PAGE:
DEVELOPING A PRACTICE for regular self-evaluation

Start broadly.

  • What went well?

  • Where did things start to go off the rails?

  • What work remains unfinished?

Your practice may start and stop there. And that is ok.



Or, you can narrow in.

Consider an event and write about it. It can be anything from seeing someone at lunch to a major meeting. Choose something that isn't too emotionally jarring. List the aspects of it that were completely in your control and which weren't. This might yield some initial insights on what is or is not in your control.

Here is an example:


Met with my boss today to discuss the latest customer escalation close rates. I was a little nervous going in since I'm not quite hitting my mark. We sat down and discussed what action steps I could take to get back on track by the end of the month. A lot of the suggestions were helpful.



The intent to show up on time to the meeting

Valuing my boss's opinion of me and my work

The wish to reduce my close rates and turnaround times

The desire to get actionable advice from my boss (if it'd help meet most of my goals)

Conscious nervous thoughts/what I tell myself


Actually showing up on time (another meeting might have run late)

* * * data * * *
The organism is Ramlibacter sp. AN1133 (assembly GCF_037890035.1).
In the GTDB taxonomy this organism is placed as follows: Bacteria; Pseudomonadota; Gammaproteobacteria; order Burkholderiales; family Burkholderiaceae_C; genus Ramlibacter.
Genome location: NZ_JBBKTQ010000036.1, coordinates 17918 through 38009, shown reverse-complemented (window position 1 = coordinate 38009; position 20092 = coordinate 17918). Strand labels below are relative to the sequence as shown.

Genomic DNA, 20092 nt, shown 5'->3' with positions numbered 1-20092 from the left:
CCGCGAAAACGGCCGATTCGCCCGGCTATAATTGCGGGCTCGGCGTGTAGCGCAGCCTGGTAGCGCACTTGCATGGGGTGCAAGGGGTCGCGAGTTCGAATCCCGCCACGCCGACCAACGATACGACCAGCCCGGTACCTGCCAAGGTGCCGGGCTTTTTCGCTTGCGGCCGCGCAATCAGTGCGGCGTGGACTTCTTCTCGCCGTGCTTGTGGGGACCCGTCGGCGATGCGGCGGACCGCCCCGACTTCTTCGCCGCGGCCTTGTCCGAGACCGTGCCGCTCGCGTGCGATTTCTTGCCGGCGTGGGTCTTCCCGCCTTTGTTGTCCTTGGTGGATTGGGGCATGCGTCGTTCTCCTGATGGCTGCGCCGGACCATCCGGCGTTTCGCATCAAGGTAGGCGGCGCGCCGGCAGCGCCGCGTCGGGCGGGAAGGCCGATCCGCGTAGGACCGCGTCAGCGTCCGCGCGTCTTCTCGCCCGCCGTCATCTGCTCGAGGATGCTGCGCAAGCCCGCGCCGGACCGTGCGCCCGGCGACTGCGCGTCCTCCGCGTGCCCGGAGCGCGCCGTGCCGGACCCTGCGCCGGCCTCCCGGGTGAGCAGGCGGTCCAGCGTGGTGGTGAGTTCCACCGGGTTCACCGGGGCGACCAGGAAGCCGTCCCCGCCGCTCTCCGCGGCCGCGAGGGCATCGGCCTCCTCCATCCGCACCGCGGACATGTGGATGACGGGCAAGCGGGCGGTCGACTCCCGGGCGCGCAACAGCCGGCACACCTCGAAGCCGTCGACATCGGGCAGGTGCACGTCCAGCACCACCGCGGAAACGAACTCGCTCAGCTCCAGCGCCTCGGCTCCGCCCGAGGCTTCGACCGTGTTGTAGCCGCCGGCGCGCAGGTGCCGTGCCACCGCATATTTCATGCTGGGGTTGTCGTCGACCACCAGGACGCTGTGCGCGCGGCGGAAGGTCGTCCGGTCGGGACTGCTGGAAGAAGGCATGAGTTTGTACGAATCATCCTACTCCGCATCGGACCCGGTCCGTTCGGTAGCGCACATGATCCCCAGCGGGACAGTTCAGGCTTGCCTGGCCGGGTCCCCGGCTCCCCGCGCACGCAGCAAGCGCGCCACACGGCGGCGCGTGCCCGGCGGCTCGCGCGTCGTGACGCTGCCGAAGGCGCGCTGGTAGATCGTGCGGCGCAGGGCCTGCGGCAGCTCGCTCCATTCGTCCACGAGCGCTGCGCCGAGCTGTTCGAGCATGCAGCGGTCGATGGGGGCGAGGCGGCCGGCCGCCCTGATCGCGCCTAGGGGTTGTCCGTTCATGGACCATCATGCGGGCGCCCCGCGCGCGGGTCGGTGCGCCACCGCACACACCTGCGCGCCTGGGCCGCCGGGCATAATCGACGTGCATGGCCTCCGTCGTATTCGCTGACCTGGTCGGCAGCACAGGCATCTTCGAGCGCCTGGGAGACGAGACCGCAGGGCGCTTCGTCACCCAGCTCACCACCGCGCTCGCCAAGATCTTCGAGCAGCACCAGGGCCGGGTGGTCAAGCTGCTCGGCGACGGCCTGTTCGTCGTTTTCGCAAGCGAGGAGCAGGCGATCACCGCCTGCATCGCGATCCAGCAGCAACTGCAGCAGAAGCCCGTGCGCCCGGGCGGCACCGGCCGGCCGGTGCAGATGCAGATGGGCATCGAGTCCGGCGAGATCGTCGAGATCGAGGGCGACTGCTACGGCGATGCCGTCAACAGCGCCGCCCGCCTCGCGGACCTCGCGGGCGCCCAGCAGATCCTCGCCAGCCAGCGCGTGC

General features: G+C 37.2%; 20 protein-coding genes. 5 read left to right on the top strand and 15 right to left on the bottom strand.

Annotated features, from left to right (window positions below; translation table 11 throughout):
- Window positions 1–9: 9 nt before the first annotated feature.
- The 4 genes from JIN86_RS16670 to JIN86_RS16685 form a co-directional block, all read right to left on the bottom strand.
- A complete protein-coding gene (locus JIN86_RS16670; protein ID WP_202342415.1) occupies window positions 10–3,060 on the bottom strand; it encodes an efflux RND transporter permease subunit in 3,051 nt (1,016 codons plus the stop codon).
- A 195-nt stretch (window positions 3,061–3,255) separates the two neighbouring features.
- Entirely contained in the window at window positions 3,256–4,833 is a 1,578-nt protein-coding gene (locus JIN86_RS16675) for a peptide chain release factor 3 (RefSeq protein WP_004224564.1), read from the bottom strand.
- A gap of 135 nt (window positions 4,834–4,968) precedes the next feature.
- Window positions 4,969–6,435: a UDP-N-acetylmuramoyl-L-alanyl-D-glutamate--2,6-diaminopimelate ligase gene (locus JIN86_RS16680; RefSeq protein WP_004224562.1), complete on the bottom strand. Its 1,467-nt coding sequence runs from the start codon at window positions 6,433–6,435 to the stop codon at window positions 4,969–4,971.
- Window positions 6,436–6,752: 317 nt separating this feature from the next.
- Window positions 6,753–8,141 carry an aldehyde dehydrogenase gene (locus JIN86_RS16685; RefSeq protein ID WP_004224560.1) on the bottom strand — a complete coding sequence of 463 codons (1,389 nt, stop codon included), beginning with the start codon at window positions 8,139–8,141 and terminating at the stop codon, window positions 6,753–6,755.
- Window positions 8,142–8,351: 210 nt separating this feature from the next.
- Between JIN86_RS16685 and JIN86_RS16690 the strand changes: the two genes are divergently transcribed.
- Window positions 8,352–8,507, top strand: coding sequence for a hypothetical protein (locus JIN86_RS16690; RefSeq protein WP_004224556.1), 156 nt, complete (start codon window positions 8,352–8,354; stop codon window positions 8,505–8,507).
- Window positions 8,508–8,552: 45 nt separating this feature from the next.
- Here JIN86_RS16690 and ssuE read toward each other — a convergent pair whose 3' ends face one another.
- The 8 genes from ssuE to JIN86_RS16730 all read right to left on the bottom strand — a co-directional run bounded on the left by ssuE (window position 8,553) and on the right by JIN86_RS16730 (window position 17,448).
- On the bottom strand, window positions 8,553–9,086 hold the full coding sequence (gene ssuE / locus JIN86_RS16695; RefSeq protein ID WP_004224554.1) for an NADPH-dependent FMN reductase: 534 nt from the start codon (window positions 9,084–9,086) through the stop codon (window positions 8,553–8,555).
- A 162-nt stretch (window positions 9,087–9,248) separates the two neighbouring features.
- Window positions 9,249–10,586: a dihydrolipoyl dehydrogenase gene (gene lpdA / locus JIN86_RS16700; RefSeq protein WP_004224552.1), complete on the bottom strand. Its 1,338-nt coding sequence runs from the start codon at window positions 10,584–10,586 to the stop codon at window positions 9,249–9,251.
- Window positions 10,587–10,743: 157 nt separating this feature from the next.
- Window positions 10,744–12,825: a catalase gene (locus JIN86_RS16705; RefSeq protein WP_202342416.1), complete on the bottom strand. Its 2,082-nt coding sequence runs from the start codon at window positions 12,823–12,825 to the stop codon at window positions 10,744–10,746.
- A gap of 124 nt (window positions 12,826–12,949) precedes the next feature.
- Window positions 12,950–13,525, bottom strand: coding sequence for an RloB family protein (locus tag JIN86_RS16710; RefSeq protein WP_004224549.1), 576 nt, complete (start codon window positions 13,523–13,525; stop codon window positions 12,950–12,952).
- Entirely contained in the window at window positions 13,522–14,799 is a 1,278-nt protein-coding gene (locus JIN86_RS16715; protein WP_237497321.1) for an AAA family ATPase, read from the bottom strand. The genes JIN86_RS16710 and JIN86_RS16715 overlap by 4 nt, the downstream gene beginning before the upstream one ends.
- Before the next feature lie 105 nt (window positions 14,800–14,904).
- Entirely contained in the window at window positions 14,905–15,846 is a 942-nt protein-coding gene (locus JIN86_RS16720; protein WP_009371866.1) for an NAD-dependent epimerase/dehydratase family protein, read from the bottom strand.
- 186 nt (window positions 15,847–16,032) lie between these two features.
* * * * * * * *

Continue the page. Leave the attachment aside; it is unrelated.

My boss's opinion of me

Meeting my close targets (I can't force the engineering team to implement ALL my fixes!)

Actually getting useful tips

Automatic nervous thoughts and physical feelings of anxiety

You may notice the side of control is filled more with results and the out of control side has more desires, wants, wishes, etc. Both of the last points in both categories are automatic thoughts/sensations more or less--not everything in our bodies and minds are willed.

You don't choose for your heart to race or hands to sweat, they just do. You don't decide to dwell in worst case scenarios. It’s just a reflex. But once you notice them, you can choose (consciously) where to direct your thoughts, in spite of those automatic responses.

Your turn.

For ideas on how to start, check out posts on developing a Morning Practice, Evening Practice, and what it means to Maintain Tension.